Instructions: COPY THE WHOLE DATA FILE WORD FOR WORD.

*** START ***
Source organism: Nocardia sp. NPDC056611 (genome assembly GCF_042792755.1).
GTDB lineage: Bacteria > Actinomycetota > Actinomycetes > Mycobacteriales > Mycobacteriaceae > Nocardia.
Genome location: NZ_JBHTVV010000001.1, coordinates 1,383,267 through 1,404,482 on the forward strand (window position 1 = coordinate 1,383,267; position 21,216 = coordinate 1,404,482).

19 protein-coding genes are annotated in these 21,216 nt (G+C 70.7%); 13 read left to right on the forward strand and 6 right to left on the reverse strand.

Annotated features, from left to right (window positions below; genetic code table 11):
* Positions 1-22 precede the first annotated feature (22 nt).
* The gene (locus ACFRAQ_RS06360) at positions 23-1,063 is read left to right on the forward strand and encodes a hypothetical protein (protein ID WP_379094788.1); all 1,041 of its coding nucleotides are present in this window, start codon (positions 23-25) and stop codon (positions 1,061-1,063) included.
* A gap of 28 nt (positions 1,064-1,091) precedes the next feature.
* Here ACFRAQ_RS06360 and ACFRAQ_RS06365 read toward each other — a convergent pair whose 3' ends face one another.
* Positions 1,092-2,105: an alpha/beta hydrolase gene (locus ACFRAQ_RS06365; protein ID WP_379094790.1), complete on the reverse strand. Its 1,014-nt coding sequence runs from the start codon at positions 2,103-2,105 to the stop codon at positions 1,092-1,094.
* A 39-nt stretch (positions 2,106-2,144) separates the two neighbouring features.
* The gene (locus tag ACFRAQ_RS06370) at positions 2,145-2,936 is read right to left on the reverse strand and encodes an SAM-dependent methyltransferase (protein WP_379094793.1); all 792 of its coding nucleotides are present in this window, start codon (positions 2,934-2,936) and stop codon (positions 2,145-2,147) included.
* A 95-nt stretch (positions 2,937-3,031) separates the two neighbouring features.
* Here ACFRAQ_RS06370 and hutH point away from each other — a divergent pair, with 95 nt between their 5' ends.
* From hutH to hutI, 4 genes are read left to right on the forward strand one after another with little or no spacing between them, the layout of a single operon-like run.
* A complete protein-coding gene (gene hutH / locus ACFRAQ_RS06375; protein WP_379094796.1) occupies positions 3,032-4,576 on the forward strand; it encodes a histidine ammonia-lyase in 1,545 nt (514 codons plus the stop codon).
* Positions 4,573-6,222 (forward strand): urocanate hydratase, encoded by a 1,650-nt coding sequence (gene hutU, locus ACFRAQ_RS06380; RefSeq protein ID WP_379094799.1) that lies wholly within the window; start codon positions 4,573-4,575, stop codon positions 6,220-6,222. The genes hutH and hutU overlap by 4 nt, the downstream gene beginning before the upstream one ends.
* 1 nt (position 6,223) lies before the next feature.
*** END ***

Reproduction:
Source organism: Nocardia sp. NPDC056611 (genome assembly GCF_042792755.1).
GTDB lineage: Bacteria > Actinomycetota > Actinomycetes > Mycobacteriales > Mycobacteriaceae > Nocardia.
Genome location: NZ_JBHTVV010000001.1, coordinates 1,383,267 through 1,404,482 on the forward strand (window position 1 = coordinate 1,383,267; position 21,216 = coordinate 1,404,482).

19 protein-coding genes are annotated in these 21,216 nt (G+C 70.7%); 13 read left to right on the forward strand and 6 right to left on the reverse strand.

Annotated features, from left to right (window positions below; genetic code table 11):
* Positions 1-22 precede the first annotated feature (22 nt).
* The gene (locus ACFRAQ_RS06360) at positions 23-1,063 is read left to right on the forward strand and encodes a hypothetical protein (protein ID WP_379094788.1); all 1,041 of its coding nucleotides are present in this window, start codon (positions 23-25) and stop codon (positions 1,061-1,063) included.
* A gap of 28 nt (positions 1,064-1,091) precedes the next feature.
* Here ACFRAQ_RS06360 and ACFRAQ_RS06365 read toward each other — a convergent pair whose 3' ends face one another.
* Positions 1,092-2,105: an alpha/beta hydrolase gene (locus ACFRAQ_RS06365; protein ID WP_379094790.1), complete on the reverse strand. Its 1,014-nt coding sequence runs from the start codon at positions 2,103-2,105 to the stop codon at positions 1,092-1,094.
* A 39-nt stretch (positions 2,106-2,144) separates the two neighbouring features.
* The gene (locus tag ACFRAQ_RS06370) at positions 2,145-2,936 is read right to left on the reverse strand and encodes an SAM-dependent methyltransferase (protein WP_379094793.1); all 792 of its coding nucleotides are present in this window, start codon (positions 2,934-2,936) and stop codon (positions 2,145-2,147) included.
* A 95-nt stretch (positions 2,937-3,031) separates the two neighbouring features.
* Here ACFRAQ_RS06370 and hutH point away from each other — a divergent pair, with 95 nt between their 5' ends.
* From hutH to hutI, 4 genes are read left to right on the forward strand one after another with little or no spacing between them, the layout of a single operon-like run.
* A complete protein-coding gene (gene hutH / locus ACFRAQ_RS06375; protein WP_379094796.1) occupies positions 3,032-4,576 on the forward strand; it encodes a histidine ammonia-lyase in 1,545 nt (514 codons plus the stop codon).
* Positions 4,573-6,222 (forward strand): urocanate hydratase, encoded by a 1,650-nt coding sequence (gene hutU, locus ACFRAQ_RS06380; RefSeq protein ID WP_379094799.1) that lies wholly within the window; start codon positions 4,573-4,575, stop codon positions 6,220-6,222. The genes hutH and hutU overlap by 4 nt, the downstream gene beginning before the upstream one ends.
* 1 nt (position 6,223) lies before the next feature.